As Halloween (All Hallows' Eve: the first day of Hallowmas), and Dia de Los Muertos (Day of the Dead) make their annual appearance, the spirited side of the San Francisco Bay Area is on full display. From raucous costume parties and haunted houses, to honoring loved ones past at the marigold-rich Dia de los Muertos festivals around the Bay, this is a time of year when the mysterious, the macabre, and the soulful are underscored.
However, there's no reason that this short window of time should be the only occasion to explore the spooky, eerie, and allegedly haunted places in the Bay Area. Check out our list of destinations that will raise the hairs on the nape of your neck anytime of the year!
As if being the site of one of the most notorious prisons in U.S. history wasn't chilling enough, Alcatraz is also a hotspot for alleged hauntings and paranormal activity. In its 29 years as a maximum-security prison no one ever escaped, and some are convinced that the tortured spirits of past inmates are still imprisoned here. There are eyewitness accounts of isolated cold-spots, orbs, cell doors slamming, and voices, whistling, and moaning in the former mess hall and cell blocks heard when no one else is around. The most active locations are the purportedly the isolation cells, known as the "hole" by former inmates.
Alcatraz is one of the most popular tourist attractions in the Bay Area, and the islands' multi-layered history draws plenty of locals as well. Most days, the island is filled with people, but at night, the crowds thin and an eerie atmosphere emerges. If you want to get spooked, the Alcatraz night tours are the way to go. The tours sell out quickly, so plan ahead and purchase tickets in advance.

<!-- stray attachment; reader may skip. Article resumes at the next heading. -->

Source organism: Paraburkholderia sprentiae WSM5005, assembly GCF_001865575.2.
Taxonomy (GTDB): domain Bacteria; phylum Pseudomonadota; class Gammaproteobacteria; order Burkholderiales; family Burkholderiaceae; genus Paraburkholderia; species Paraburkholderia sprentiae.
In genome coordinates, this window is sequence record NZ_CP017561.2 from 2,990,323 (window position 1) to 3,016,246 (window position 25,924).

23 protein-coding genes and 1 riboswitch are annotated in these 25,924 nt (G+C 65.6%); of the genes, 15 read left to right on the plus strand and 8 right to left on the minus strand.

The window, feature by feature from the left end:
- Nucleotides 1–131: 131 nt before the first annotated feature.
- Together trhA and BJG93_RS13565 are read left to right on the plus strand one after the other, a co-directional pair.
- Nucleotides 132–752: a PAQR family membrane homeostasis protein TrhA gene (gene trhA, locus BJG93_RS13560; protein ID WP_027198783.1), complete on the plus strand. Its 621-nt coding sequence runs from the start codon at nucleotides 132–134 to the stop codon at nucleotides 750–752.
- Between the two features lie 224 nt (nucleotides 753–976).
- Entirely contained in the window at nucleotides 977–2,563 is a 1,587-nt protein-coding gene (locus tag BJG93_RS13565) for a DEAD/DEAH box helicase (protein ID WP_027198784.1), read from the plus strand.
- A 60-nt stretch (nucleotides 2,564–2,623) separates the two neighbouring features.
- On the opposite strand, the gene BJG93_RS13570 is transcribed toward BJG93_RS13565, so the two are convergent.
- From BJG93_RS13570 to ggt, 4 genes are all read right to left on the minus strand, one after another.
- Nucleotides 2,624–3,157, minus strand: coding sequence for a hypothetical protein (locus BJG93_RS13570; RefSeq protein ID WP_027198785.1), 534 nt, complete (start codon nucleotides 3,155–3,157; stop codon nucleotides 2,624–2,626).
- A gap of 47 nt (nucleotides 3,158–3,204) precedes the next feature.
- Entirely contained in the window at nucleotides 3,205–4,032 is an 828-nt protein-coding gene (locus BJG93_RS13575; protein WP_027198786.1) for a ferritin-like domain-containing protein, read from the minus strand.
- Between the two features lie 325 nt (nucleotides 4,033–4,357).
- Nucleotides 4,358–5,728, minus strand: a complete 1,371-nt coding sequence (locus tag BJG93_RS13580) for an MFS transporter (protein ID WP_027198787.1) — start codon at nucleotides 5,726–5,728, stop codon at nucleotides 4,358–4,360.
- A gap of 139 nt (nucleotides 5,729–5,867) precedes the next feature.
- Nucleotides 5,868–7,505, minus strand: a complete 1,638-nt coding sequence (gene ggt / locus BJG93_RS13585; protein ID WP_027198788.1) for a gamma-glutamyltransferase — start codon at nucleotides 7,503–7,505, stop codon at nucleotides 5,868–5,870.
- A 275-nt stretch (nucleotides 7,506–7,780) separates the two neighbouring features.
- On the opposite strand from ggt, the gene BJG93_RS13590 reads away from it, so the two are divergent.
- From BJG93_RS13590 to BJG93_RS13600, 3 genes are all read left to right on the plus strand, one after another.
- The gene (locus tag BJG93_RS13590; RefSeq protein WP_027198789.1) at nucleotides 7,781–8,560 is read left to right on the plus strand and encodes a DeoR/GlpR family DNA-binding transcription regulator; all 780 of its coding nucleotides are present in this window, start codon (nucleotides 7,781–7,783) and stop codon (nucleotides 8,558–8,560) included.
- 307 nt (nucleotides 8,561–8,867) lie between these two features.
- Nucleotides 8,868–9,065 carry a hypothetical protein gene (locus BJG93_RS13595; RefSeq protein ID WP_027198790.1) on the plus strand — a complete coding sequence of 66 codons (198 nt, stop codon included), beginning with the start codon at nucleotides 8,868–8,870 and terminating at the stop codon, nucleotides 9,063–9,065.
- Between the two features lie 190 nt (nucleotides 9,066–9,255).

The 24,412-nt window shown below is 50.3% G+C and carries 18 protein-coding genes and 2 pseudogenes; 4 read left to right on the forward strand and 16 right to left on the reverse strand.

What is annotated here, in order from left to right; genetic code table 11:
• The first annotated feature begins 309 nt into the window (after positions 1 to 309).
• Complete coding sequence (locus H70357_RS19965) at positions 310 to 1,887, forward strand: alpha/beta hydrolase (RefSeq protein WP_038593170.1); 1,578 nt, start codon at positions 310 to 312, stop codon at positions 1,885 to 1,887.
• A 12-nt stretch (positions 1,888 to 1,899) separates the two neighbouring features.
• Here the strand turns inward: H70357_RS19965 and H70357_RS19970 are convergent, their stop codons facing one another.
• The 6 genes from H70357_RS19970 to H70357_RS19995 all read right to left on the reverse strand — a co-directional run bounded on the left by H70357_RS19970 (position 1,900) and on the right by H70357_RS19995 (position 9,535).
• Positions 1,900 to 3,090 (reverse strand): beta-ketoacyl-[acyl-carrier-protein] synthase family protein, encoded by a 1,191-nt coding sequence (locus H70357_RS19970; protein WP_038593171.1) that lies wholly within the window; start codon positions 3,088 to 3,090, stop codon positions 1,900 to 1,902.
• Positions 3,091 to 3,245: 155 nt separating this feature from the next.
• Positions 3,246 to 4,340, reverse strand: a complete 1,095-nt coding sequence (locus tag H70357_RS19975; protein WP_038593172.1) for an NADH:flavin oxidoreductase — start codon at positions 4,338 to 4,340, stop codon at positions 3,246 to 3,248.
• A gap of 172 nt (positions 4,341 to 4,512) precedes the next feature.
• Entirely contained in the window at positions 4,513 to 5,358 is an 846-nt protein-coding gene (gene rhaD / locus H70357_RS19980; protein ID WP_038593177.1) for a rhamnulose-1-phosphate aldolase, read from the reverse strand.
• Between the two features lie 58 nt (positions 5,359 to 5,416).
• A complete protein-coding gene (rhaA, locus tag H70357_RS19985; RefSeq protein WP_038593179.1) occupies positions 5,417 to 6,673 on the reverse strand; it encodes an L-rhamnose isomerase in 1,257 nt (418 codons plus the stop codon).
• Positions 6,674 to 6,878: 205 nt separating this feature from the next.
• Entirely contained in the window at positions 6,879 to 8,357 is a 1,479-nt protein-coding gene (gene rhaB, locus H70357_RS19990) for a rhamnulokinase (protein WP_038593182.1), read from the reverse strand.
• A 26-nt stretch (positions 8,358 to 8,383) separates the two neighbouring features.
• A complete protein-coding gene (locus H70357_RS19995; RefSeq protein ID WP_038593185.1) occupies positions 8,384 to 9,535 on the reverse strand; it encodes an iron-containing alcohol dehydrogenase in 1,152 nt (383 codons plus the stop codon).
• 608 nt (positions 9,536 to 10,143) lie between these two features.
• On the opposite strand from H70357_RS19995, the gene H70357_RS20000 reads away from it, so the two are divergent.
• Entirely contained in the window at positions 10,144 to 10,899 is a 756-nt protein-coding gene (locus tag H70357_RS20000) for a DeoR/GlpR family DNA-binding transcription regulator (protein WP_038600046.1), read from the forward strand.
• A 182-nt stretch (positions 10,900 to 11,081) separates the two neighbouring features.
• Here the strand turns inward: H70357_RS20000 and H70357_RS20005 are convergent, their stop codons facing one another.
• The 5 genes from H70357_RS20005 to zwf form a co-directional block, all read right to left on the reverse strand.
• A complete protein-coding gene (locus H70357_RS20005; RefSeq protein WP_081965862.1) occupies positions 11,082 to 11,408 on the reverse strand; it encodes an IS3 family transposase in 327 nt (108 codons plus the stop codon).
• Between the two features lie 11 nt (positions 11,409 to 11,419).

On the San Francisco mainland south of Alcatraz, Fort Mason -- part of the Golden Gate National Recreation Area (GGNRA) -- served as a U.S. Army post for over 100 years. Many original army buildings remain and have been converted into spaces for the National Park Service and other non-profit organizations. Our own San Francisco Fisherman's Wharf Hostel is housed in the former army hospital which was built in 1863, and another historic building -- now used as a group facility -- used to be the morgue section of the army hospital. It doesn't get much creepier than that!
At the end of Franklin Street in Fort Mason, a two-story, white frame house has its own morbid past -- it was here that U.S. Senator David Broderick died after his duel with State Supreme Court Justice David Terry in 1859. The Haskell House was later confiscated by the Union Army and remains military quarters to this day. Officers who lived there have reported weird occurences, and some claim the likeness of Senator Broderick paces the house halls in his tophat.